The varicella vaccine protects against chickenpox (varicella), a common and very contagious childhood viral illness.
The varicella vaccine is given by injection when kids are between 12 and 15 months old. They receive a booster shot for further protection at 4 to 6 years of age.
Kids who are older than 6 but younger than 13 who have not had chickenpox also may receive the vaccine, with the two doses given at least 3 months apart.
Kids 13 years or older who have not had either chickenpox or the vaccine need two vaccine doses at least 1 month apart.
The varicella vaccine prevents severe illness in almost all kids who are immunized. It's up to 85% effective in preventing mild illness. Vaccinated kids who do get chickenpox generally have a mild case.
Possible mild effects are tenderness and redness where the shot was given, fever, fatigue, and a varicella-like illness. There is a very small chance of an allergic reaction with any vaccine.
A rash can occur up to 1 month after the injection. It may last for several days but will disappear on its own without treatment. There is a very small risk of febrile seizures after vaccination.
The vaccine is not recommended if:
Talk to your doctor about whether being vaccinated is a good idea if your child:
Your doctor may determine that the benefits of vaccinating your child outweigh the potential risks.
Pregnant women should not receive the chickenpox vaccine until after childbirth.
Pain and fever can be treated with acetaminophen or ibuprofen. Check with your doctor to see if you can give either medication and to find out the appropriate dose.
Call your doctor if:
Reviewed by: Elana Pearl Ben-Joseph, MD
Date reviewed: February 2015
|CDC: Vaccines & Immunizations The CDC's site has information on vaccines, including immunization schedules, recommendations, FAQs, and more.|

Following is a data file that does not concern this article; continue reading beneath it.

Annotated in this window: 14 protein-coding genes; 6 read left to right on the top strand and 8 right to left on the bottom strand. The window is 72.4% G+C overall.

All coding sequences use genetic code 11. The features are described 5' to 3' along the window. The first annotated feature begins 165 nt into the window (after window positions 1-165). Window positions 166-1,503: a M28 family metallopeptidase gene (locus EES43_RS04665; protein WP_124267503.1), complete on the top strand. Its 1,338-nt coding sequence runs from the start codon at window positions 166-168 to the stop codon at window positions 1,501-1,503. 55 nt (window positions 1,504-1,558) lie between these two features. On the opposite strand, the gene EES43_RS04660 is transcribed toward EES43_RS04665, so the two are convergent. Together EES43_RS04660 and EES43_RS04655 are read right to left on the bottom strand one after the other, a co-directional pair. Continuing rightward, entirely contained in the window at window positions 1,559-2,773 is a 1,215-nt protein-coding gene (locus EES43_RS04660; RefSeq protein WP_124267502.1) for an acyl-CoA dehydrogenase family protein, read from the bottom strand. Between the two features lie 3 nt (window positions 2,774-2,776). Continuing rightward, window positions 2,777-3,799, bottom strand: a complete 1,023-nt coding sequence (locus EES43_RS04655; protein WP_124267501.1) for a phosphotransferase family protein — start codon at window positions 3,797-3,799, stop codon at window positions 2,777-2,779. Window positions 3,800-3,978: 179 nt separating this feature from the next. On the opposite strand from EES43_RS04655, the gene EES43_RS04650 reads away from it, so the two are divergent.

|Immunization Action Coalition This organization is a source of childhood, adolescent, and adult immunization information as well as hepatitis B educational materials.|
|CDC: Preteen and Teen Vaccines CDC site provides materials in English and Spanish for parents, teens, preteens, and health care providers about vaccines and the diseases they prevent.|
|Word! Varicella Zoster This is the medical name for the virus that causes chicken pox, which is known for its red, itchy bumps.|
|First Aid: Chickenpox Chickenpox (varicella) has become less common in the U.S. due to the chickenpox vaccine, but it can easily spread from one person to another.|
|Immunization Schedule Which vaccines does your child need to receive and when? Use this immunization schedule as a handy reference.|
|Your Child's Immunizations Immunizations protect your child from potentially fatal diseases. Find out what vaccines your child needs to grow up healthy.|
|What Makes Chickenpox Itch? Chickenpox can make you itch like crazy. Find out why in this article for kids.|
|A Kid's Guide to Shots If you're old enough to read this, you've probably had most of your shots. But even bigger kids may need a shot once in a while. Find out more about them in this article for kids.|
|Immunizations Missing out on shots puts you at more serious risk than you might think. That one little "ouch" moment protects you from some major health problems.|
|Shingles Shingles is rare in teens with healthy immune systems, and mostly affects older adults. But it's good to know the basics about this skin rash, which is caused by the same virus that causes chickenpox.|
|Shingles Shingles isn't very common in kids - it mostly affects older people. Find out what causes shingles, symptoms to watch for, and what to do if your child has it.|
|Chickenpox It's most common in kids under age 12, but anyone can get chickenpox. The good news is that a vaccine can prevent most cases.|
|Chickenpox Chickenpox is a virus that causes red, itchy bumps. Find out more in this article for kids.|
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